BEAUFORT — Carteret County commissioners agreed to a $7 million offer from Aqua North Carolina to purchase the county-owned and maintained water system serving around 1,200 customers.
The Carteret County Board of Commissioners met Feb. 15 to consider offers from two privately-owned water companies to purchase the system. Aqua N.C. was the high bidder over Carolina Water System’s offer of $4.9 million. Since the board accepted an offer, the county will proceed with an upset bid process, giving other companies a 10-day window to submit competing offers.
“I want to point out this is not a quick process if y’all decide to move forward with it, we understand it would be nine to 12 months,” Assistant County Manager Gene Foxworth told commissioners Monday. “There’s a lot of approval from the (N.C.) Utilities Commission and other due diligence that has to take place in this process.
“We’ll also need, if you decide to move forward, the authorization of the commissioners to go out and get an additional appraisal on the system,” he continued.
According to county maps, the water system serves residents of Highway 101 from near the Beaufort bypass to Harlowe, as well as North River
In May 2020, the county board accepted the results of a grant-funded study looking into the feasibility of merging the county’s water system with the town of Beaufort’s. The consultants on the study recommended Beaufort take ownership and operation of the county system in order to reduce costs to the county.
“This all started back in 2019, (when) we received a grant from the state to study merging our water system with the town of Beaufort’s, there was a push for regionalization of these facilities for efficiency,” Mr. Foxworth stated. “…We met with the town of Beaufort and they were not interested in acquiring our system. Subsequently, two private water companies approached us about acquiring our system.”
Beaufort Town Manager John Day said the town turned down the offer for two main reasons.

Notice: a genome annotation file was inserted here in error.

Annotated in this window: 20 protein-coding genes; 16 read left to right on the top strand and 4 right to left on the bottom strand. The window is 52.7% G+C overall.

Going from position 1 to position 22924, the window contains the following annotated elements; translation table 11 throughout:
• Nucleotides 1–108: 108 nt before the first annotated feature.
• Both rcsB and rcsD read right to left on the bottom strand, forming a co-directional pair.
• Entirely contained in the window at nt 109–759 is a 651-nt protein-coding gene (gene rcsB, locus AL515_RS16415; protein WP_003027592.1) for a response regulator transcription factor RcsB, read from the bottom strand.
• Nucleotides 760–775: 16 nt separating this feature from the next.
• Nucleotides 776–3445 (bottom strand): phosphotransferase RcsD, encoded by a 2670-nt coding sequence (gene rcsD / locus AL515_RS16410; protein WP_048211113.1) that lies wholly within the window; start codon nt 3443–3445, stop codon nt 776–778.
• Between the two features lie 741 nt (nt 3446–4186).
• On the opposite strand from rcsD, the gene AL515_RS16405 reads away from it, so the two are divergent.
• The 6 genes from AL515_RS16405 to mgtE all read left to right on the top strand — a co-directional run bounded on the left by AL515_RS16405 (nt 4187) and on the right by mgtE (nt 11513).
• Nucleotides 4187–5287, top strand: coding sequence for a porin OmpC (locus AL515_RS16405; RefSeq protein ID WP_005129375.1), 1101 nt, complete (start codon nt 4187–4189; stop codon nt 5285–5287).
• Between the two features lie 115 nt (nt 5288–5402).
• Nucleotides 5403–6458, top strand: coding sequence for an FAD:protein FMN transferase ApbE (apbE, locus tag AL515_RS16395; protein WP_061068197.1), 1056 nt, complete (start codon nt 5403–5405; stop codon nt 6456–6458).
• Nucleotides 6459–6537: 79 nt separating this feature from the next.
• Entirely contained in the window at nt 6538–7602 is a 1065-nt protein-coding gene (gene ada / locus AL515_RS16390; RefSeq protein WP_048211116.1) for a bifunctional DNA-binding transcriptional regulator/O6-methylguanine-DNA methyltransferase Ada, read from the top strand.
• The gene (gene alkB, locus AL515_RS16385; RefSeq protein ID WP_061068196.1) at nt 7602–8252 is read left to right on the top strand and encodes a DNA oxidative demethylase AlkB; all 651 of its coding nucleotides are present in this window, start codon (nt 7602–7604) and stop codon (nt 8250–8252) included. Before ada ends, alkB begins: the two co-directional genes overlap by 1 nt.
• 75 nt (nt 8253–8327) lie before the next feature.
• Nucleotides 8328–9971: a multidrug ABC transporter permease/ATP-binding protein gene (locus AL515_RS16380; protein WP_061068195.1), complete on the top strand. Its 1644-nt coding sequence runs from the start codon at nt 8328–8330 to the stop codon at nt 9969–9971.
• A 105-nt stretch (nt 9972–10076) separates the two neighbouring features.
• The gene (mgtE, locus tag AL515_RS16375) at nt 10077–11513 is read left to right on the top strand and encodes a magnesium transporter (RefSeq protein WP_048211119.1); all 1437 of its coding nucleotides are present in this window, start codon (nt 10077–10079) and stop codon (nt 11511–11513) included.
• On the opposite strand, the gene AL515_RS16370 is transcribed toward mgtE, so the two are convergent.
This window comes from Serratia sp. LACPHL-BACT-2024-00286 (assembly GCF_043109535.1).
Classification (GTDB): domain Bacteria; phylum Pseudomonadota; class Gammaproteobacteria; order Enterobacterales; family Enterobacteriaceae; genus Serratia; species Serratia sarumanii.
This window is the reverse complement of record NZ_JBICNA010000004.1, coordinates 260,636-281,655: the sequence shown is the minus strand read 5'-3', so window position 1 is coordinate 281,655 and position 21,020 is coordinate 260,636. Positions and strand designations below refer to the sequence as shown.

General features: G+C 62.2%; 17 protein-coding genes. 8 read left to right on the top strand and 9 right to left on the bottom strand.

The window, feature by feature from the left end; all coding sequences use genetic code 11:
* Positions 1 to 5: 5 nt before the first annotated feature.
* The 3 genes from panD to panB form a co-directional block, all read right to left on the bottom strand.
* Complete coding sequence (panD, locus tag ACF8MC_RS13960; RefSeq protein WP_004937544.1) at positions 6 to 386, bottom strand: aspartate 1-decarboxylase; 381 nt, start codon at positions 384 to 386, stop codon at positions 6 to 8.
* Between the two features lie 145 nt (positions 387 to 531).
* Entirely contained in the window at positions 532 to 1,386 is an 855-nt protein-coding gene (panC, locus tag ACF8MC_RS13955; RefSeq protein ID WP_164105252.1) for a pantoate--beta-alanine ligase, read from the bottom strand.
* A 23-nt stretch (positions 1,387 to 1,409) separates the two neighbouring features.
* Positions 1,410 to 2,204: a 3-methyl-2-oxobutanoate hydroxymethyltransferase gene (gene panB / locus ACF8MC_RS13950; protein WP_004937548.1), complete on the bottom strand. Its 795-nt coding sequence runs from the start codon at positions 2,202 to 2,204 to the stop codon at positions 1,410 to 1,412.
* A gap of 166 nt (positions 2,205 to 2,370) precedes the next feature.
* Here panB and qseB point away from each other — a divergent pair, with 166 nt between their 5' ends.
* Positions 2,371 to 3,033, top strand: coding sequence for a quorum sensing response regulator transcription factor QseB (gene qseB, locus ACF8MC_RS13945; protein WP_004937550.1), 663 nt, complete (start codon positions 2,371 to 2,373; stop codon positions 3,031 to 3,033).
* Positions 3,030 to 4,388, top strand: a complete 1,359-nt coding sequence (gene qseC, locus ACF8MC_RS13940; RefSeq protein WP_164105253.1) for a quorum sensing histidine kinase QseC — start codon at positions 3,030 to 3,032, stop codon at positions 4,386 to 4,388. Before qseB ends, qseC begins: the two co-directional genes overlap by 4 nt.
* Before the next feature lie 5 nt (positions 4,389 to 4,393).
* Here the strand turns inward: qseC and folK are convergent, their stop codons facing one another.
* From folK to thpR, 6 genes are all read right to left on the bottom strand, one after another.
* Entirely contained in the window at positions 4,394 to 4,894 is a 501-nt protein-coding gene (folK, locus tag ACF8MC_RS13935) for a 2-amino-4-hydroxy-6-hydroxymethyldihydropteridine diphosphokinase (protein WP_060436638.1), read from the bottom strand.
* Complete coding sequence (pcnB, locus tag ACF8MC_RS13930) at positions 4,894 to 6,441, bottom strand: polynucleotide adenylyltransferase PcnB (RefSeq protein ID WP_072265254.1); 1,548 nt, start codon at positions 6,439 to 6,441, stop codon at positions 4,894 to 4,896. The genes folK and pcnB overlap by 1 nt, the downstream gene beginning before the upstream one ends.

“One reason the town declined the offer was due to the proximity of many of the customers in relation to the town limits and the areas outside the town limits where the town has sewer customers – it’s a considerable distance,” he told the News-Times in an email. “Another was the numbers – we didn’t feel like they were strong enough. As I recall the only reason the system would break even was if two employees were laid off and the county continued to pay for the debt.”
According to the feasibility study, which was conducted by Draper Aden Associates, the county’s water system is valued at around $12.3 million, and the county has outstanding water debt totaling more than $2 million. The study also found the system’s operating expenses have exceeded revenues in recent years, with the deficit being subsidized by income generated by a special water tax district.
If Beaufort had agreed to the merger, the consultants recommended the county continue paying debt service on the water system until the debt is retired. Also, the study determined the merged system would only require one additional full-time and one part-time county employee to operate, compared to the three county employees currently staffed by the water system.
However, as Mr. Day indicated, Beaufort officials did not agree to the terms and turned down the merger, leading the county to look into other options.
In a letter addressed to County Manager Tommy Burns and dated Feb. 15, Aqua N.C. said if the county were to accept its offer, it would offer jobs to the three current employees. The company also said the move would save the county around $100,000 annually and would allow officials to eliminate the special 5.5-cent water district tax that’s currently in place to help fund the system.
Aqua N.C. did not specify if it would enact a rate increase for existing water customers, but noted customers would be able to participate in the regulated utility hearing process for future rate increases, which are subject to the review and approval of the NCUC.
Reporter's note: This article was updated Tuesday, Feb. 23, 2021, at 11 a.m. to include more information.
Contact Elise Clouser at firstname.lastname@example.org; by phone at 252-726-7081 ext. 229; or follow on Twitter @eliseccnt.